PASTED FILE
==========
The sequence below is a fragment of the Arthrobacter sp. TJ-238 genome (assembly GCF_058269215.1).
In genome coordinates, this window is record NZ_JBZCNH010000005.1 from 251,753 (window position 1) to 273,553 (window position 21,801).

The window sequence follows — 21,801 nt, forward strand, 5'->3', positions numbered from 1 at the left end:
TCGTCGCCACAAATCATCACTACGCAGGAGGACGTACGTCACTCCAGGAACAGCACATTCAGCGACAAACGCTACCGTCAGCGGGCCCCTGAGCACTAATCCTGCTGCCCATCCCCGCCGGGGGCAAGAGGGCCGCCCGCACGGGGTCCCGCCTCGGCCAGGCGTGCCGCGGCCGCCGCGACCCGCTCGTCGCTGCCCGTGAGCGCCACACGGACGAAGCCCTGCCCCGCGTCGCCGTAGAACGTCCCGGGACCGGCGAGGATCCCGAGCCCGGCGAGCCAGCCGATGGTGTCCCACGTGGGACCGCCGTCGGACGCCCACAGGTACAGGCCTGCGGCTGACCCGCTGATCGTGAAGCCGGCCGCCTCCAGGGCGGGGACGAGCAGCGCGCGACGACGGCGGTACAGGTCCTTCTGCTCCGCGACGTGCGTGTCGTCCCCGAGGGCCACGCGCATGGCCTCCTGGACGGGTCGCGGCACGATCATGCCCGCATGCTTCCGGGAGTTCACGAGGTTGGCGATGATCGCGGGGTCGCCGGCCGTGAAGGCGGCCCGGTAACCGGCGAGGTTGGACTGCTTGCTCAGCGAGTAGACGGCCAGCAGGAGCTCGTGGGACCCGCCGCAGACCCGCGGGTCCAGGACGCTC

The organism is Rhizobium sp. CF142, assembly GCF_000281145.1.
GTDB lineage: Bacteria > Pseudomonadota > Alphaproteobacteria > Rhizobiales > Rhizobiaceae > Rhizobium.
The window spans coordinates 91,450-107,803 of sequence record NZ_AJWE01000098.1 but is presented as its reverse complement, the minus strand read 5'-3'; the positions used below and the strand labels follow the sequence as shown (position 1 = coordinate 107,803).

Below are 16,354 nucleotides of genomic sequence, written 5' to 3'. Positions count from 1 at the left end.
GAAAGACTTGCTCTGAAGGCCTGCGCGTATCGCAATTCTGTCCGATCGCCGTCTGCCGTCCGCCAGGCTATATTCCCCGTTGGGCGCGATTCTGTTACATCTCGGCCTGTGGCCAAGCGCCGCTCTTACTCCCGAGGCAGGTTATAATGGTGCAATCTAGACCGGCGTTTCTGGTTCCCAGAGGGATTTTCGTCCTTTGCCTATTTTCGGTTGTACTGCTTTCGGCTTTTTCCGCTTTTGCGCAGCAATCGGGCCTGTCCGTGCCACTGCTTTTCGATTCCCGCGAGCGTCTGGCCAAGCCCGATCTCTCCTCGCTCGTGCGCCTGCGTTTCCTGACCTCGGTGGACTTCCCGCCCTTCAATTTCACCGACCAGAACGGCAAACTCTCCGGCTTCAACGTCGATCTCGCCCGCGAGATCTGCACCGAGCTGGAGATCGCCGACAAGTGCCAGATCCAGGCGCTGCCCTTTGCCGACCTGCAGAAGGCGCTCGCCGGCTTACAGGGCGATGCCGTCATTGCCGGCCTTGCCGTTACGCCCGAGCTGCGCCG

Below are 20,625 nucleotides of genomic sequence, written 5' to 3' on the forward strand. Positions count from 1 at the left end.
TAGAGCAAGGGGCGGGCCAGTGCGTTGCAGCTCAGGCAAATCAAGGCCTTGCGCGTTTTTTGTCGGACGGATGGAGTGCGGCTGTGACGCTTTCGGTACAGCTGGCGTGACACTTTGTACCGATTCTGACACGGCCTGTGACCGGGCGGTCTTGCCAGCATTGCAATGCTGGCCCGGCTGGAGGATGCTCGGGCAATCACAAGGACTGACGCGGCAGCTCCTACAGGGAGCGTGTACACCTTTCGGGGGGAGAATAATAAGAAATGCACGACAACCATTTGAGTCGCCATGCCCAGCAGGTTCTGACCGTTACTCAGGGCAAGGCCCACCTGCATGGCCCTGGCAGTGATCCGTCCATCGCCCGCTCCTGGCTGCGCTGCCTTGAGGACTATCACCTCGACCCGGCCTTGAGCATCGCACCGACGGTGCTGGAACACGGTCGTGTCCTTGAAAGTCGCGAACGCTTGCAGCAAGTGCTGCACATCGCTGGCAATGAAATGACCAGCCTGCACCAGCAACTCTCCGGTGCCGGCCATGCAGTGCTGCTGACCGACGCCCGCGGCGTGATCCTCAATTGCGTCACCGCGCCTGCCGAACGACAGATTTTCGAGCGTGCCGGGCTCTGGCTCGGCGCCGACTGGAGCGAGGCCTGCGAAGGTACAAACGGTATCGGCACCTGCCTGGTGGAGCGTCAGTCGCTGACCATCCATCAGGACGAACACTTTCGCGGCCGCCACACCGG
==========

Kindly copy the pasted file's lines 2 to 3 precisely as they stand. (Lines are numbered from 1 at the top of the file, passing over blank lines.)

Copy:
In genome coordinates, this window is record NZ_JBZCNH010000005.1 from 251,753 (window position 1) to 273,553 (window position 21,801).

The window sequence follows — 21,801 nt, forward strand, 5'->3', positions numbered from 1 at the left end: